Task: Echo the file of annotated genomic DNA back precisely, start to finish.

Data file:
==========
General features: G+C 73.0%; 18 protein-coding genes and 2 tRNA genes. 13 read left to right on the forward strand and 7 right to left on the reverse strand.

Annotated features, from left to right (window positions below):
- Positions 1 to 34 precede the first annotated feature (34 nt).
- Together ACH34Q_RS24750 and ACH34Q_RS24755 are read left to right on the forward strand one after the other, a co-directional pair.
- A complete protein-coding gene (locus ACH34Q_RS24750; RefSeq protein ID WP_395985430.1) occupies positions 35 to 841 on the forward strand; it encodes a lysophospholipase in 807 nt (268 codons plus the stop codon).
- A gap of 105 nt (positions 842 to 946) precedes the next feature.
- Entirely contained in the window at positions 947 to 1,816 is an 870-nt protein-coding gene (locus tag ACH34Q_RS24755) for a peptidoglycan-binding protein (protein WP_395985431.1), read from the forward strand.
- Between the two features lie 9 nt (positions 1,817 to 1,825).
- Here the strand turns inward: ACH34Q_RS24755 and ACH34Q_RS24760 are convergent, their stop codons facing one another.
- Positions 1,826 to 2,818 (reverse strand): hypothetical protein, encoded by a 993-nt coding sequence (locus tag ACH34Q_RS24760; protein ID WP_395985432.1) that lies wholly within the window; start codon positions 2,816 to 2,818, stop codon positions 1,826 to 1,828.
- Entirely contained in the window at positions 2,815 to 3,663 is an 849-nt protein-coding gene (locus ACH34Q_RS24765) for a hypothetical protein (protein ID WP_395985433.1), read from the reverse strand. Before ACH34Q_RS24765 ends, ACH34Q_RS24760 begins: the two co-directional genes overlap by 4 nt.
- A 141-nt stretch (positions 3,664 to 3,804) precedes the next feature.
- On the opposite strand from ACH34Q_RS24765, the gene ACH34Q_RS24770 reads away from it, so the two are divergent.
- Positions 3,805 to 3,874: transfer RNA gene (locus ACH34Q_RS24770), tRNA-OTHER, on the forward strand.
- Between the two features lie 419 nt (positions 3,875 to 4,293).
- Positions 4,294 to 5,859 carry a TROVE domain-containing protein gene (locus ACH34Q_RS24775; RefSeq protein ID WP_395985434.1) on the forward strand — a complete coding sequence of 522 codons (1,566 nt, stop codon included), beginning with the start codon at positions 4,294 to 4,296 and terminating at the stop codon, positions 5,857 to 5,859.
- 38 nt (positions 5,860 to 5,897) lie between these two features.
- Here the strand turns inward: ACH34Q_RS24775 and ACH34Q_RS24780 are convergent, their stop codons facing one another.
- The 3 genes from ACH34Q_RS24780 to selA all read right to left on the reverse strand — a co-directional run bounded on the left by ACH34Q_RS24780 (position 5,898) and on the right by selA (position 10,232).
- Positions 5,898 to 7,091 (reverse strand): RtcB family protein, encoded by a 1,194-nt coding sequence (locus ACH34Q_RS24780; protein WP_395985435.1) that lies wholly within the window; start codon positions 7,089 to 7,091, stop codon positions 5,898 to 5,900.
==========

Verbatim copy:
General features: G+C 73.0%; 18 protein-coding genes and 2 tRNA genes. 13 read left to right on the forward strand and 7 right to left on the reverse strand.

Annotated features, from left to right (window positions below):
- Positions 1 to 34 precede the first annotated feature (34 nt).
- Together ACH34Q_RS24750 and ACH34Q_RS24755 are read left to right on the forward strand one after the other, a co-directional pair.
- A complete protein-coding gene (locus ACH34Q_RS24750; RefSeq protein ID WP_395985430.1) occupies positions 35 to 841 on the forward strand; it encodes a lysophospholipase in 807 nt (268 codons plus the stop codon).
- A gap of 105 nt (positions 842 to 946) precedes the next feature.
- Entirely contained in the window at positions 947 to 1,816 is an 870-nt protein-coding gene (locus tag ACH34Q_RS24755) for a peptidoglycan-binding protein (protein WP_395985431.1), read from the forward strand.
- Between the two features lie 9 nt (positions 1,817 to 1,825).
- Here the strand turns inward: ACH34Q_RS24755 and ACH34Q_RS24760 are convergent, their stop codons facing one another.
- Positions 1,826 to 2,818 (reverse strand): hypothetical protein, encoded by a 993-nt coding sequence (locus tag ACH34Q_RS24760; protein ID WP_395985432.1) that lies wholly within the window; start codon positions 2,816 to 2,818, stop codon positions 1,826 to 1,828.
- Entirely contained in the window at positions 2,815 to 3,663 is an 849-nt protein-coding gene (locus ACH34Q_RS24765) for a hypothetical protein (protein ID WP_395985433.1), read from the reverse strand. Before ACH34Q_RS24765 ends, ACH34Q_RS24760 begins: the two co-directional genes overlap by 4 nt.
- A 141-nt stretch (positions 3,664 to 3,804) precedes the next feature.
- On the opposite strand from ACH34Q_RS24765, the gene ACH34Q_RS24770 reads away from it, so the two are divergent.
- Positions 3,805 to 3,874: transfer RNA gene (locus ACH34Q_RS24770), tRNA-OTHER, on the forward strand.
- Between the two features lie 419 nt (positions 3,875 to 4,293).
- Positions 4,294 to 5,859 carry a TROVE domain-containing protein gene (locus ACH34Q_RS24775; RefSeq protein ID WP_395985434.1) on the forward strand — a complete coding sequence of 522 codons (1,566 nt, stop codon included), beginning with the start codon at positions 4,294 to 4,296 and terminating at the stop codon, positions 5,857 to 5,859.
- 38 nt (positions 5,860 to 5,897) lie between these two features.
- Here the strand turns inward: ACH34Q_RS24775 and ACH34Q_RS24780 are convergent, their stop codons facing one another.
- The 3 genes from ACH34Q_RS24780 to selA all read right to left on the reverse strand — a co-directional run bounded on the left by ACH34Q_RS24780 (position 5,898) and on the right by selA (position 10,232).
- Positions 5,898 to 7,091 (reverse strand): RtcB family protein, encoded by a 1,194-nt coding sequence (locus ACH34Q_RS24780; protein WP_395985435.1) that lies wholly within the window; start codon positions 7,089 to 7,091, stop codon positions 5,898 to 5,900.